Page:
Black Brewing Co was operating in a fairly normal fashion before the COVID-19 restrictions came into effect, forcing the closure of their brew-pub and restaurant, and a significant decline in their beer production.
Located in Margaret River, the brewery relies heavily on tourism which, given their remote location, receives very little passing traffic.
"Sadly, on March 23 we had to temporarily close our restaurant, beer garden and events venue. This also meant that many couples had to postpone their upcoming weddings with us.
"The bulk of our wholesale beer suppliers are pubs, so that's resulted in a decline in our beer production," said Kristin Kestell, co-owner of Black Brewing Co.
The brewery ordinarily employs up to 50 staff during peak season and 35 in winter.
Due to the recent pandemic, the brewery has let go of around 30-35 staff.
"The one carton per customer limit on take-away has been very detrimental to business. We have a lot of excess capacity."
Using a small still, the brewery has shifted from producing gin to creating small batches of hand sanitiser for the local community.
"We are very grateful that our distillery has been able to switch from producing gin to creating hand sanitiser.
"This project has not only allowed us to keep some staff employed, but we are now able to supply the local community and donate to organisations including the Bunbury Firestation.
"We've just recently launched a new online shop and will be encouraging home deliveries, as well as teaming up with local restaurants and bottle shops to support their takeaway and home delivery initiatives.
"We're also offering kegs and growlers at cost, to take away venues, to provide another revenue stream for local hospitality businesses," said Kestell.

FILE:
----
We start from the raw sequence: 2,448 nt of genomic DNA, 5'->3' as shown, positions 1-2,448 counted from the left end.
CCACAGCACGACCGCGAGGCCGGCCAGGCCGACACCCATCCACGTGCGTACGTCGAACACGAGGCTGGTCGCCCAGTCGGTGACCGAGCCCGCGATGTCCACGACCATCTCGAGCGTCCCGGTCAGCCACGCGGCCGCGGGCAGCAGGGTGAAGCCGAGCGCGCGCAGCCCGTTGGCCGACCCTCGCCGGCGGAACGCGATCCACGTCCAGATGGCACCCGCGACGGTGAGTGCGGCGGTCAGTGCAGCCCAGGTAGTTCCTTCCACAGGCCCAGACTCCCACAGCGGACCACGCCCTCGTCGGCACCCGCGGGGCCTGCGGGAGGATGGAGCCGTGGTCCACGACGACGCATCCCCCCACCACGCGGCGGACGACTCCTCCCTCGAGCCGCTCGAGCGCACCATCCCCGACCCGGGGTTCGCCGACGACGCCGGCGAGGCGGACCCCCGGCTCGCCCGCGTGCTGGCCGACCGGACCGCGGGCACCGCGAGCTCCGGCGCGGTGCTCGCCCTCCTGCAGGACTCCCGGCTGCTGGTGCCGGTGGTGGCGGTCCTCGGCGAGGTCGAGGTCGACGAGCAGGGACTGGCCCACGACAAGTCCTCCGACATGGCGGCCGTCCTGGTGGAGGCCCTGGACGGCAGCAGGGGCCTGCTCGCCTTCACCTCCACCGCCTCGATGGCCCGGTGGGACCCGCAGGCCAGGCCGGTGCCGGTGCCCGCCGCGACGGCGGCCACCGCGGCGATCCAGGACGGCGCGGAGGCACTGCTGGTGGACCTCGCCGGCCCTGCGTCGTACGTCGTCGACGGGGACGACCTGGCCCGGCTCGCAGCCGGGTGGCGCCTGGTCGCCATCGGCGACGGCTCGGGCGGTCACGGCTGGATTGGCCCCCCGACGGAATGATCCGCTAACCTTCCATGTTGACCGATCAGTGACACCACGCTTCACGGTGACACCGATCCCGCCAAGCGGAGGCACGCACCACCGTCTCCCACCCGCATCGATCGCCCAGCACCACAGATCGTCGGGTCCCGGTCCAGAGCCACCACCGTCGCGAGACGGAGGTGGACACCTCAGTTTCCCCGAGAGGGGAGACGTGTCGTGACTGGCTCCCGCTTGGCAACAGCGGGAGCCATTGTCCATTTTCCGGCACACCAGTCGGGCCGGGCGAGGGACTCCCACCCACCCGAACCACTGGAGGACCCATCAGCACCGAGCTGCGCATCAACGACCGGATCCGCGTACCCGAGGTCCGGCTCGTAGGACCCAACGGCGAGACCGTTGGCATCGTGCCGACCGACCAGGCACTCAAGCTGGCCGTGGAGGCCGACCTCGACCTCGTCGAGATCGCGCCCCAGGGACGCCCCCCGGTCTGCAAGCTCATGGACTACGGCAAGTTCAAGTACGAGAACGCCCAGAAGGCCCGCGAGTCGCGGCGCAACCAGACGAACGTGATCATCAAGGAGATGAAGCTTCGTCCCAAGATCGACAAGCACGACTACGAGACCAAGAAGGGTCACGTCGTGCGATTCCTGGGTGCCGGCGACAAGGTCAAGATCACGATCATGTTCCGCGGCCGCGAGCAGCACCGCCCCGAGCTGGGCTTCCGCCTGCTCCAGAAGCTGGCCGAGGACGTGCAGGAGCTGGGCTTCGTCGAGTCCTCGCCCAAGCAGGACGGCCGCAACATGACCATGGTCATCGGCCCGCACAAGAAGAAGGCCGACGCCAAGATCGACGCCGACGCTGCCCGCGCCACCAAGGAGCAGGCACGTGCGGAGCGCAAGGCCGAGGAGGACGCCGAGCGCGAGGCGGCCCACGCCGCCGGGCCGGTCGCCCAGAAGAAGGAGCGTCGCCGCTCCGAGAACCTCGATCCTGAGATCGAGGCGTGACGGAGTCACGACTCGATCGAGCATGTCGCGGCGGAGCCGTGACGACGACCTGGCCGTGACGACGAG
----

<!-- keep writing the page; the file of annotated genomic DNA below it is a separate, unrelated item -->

Black Brewing Co is just one of 650 indie breweries in need of greater government support, to ensure they both survive this pandemic and are in a position to recover.
"We'd like to see the limit on takeaway sales from bottle shops removed, as it's desperately hurting small producers," said Kestell.
"The excise rebate for small brewers should be raised to $350,000 for the 2020 financial year, to help brewers get back on their feet and payroll tax should be abolished, so when we reopen we are not penalised for re-employing people."
Indie brewers directly employ more than 3,000 Australians and indirectly more than 25,000 people in industries such as agriculture, logistics, hospitality, manufacturing and service.
Sixty five percent of independent breweries are located in regional areas, providing jobs and community hubs, as well as being key economic drivers for rural and regional Australia.
The Independent Brewers Association (IBA) has put forward a proposal to the Federal Government with suggestions to help small breweries.
"Indie brewers are at a massive competitive disadvantage to the multinational mega-brewers because our beer is hand-crafted, which means we employ 15 times the number of employees per litre of beer," said Chairman of the IBA, Peter Philip.
"Many are surprised to learn that excise makes up 45 per cent of the cost of making a beer.
"That's more than we pay our staff or the farmers who grow the barley and hops we use. This tax goes up twice a year and is the fourth highest in the industrialised world.
"Beer is our national social drink of choice and we think all Australians want to see independently owned Australian breweries survive so we can keep providing beer lovers with great products made by small, locally-owned breweries," said Philip.
The IBA have launched a campaign #KeepingLocalAlive to encourage Australians to support their local breweries during this time by shopping locally.
For more information visit www.iba.org.au